Cybercrime, inflation and more severe storms are among the increased risk factors confronting colleges and universities in the Southeast that are emerging from a pandemic that shook the educational model for more than a year.
So far this year, Hurricane Ian struck Florida and South Carolina, inflation rose to a four-decade high and the number of known cyberattacks against institutions of higher learning has kept surging.
In a report last week issued after Ian’s deadly run, S&P Global Ratings said that most Florida higher education institutions have experience dealing with hurricanes and other severe weather events and they have very detailed disaster preparedness plans.
S&P rates 19 public and private higher education institutions in Florida, the Florida College System of eight community colleges and three not for profit 501(c)(3) higher education organizations.
“Although it is too early to assess any long-term effects [from Hurricane Ian], it appears there will be some property damage and flooding,” S&P said. “As the hurricane recedes and operations get back up and running, [we] will reach out to our education issuers most damaged to evaluate risks on a case-by-case basis to identify the potential impact on the institution, whether financial or otherwise.”
In a separate report, S&P noted that higher education is among the higher-risk targets for cybercrime due to the vast amounts of personal information used for enrollment, philanthropic support and medical research.
Colleges and universities are being targeted by cyber criminals with an increasing frequency, said Ken Rodgers, a credit analyst at S&P.
“This something that we’ve recognized in our ratings analysis for the past two years or more,” Rodgers told The Bond Buyer on Tuesday. “We’ve had a focus on this across our public finance department in general, but in higher education we are a little more attuned to the potential significance of it.”
Still, he said that from a ratings perspective thus far S&P has only revised a few credit outlooks to negative or stable in the higher education sector — and most of those actions were not due solely to cybersecurity issues; rather they were just one factor cited in the ratings revision.
“Colleges and universities have grappled with event risk with increasing frequency over the past few years, whether from nature or man-made, such as management and governance controversies, cyber risk, etc.,” S&P said in its report.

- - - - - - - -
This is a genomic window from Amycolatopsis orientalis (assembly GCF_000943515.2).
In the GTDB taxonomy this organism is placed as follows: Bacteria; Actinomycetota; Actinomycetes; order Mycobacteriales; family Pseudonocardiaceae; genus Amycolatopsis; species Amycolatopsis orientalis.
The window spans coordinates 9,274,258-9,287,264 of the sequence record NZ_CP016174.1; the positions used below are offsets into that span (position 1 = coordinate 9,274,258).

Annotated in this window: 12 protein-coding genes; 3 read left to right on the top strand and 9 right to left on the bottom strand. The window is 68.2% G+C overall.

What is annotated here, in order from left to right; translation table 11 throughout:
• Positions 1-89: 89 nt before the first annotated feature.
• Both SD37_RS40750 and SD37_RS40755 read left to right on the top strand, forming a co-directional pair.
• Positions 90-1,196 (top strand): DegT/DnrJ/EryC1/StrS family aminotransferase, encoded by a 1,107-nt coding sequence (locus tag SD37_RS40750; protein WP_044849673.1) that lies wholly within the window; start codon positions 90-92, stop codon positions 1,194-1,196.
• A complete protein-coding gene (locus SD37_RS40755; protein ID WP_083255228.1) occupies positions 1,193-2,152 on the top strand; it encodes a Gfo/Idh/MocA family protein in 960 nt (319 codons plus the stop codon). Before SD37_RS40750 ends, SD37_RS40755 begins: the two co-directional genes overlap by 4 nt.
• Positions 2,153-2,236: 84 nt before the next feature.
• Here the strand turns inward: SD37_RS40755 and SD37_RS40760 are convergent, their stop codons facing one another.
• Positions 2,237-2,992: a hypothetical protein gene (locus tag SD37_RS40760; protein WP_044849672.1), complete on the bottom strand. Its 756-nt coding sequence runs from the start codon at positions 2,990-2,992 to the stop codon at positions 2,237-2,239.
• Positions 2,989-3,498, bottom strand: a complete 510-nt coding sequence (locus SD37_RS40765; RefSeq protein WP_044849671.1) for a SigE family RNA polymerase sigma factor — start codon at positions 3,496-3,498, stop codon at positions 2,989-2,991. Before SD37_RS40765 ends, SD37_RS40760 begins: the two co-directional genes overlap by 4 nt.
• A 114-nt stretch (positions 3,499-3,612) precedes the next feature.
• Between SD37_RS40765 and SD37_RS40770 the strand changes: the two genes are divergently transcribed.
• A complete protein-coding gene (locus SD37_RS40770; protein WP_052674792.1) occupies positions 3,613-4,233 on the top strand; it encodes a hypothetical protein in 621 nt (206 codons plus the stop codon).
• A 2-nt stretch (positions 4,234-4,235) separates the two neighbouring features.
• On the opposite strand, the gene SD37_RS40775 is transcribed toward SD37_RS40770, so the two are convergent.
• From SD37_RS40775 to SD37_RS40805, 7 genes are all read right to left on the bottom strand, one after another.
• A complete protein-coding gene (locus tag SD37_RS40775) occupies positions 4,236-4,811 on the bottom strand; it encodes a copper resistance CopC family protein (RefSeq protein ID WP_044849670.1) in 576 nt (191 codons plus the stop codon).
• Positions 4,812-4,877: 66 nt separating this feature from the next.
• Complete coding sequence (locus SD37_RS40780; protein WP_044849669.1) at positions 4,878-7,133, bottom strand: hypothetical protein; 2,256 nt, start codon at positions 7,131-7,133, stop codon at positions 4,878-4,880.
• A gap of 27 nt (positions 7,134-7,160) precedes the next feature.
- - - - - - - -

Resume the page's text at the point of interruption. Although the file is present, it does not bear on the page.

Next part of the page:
“Many have implemented sound enterprise risk management programs that can be activated promptly,” the rating agency said.
“In addition, colleges and universities generally maintain strong management and governance controls, and also benefit from ample financial resources; this may include insurance coverage for specific risks as well as the ready access to external support such as disaster aid programs,” S&P said.
Still, S&P said that event risk can create a crisis atmosphere at a university that can affect credit quality if an event is not managed effectively and quickly.
Rodgers said most colleges and universities want to share information with the market to let it know how prepared they are to deal with or fend off an attack, but don’t want to give out too much information that might give cyber attackers a blueprint of their strengths and weaknesses.
Fitch Ratings noted the higher education sector has seen a rapid increase in the number and severity of cyberattacks since 2020, at a time when many of these institutions are already grappling with financial and operating stress related to the pandemic.
“The sector is viewed as a target-rich environment due to the large amount of sensitive data, namely intellectual property and personally identifiable information, that these institutions maintain for student curriculum, research and operations,” Fitch said in a May report.
“Threat actors took advantage of the pandemic to cause disruption to the higher education sector at a time when it was facing unprecedented challenges and a sharp shift to online delivery,” Fitch said. “Colleges and universities became much more reliant on remote third-party learning platforms and personal student devices to conduct classes, significantly increasing the exposure for these institutions. Insufficient digital infrastructure and network protection protocols can be material vulnerabilities across the sector.”
In April, Florida International University(FIU) in Miami was hit by a BlackCat ransomware attack, according to KonBriefing.com. Details of the attack remain sketchy, which is not unusual due to the sensitivity of the data and the continuing investigations, which often take a long time to unravel.
FIU’s 344-acre campus is in Westchester, a suburban neighborhood next to Miami. Founded in 1965, it is home to the International Hurricane Research Center, the only university-based research facility dedicated tropical storm research in the U.S.
The university relied on online and hybrid courses after pandemic restrictions took effect in 2020.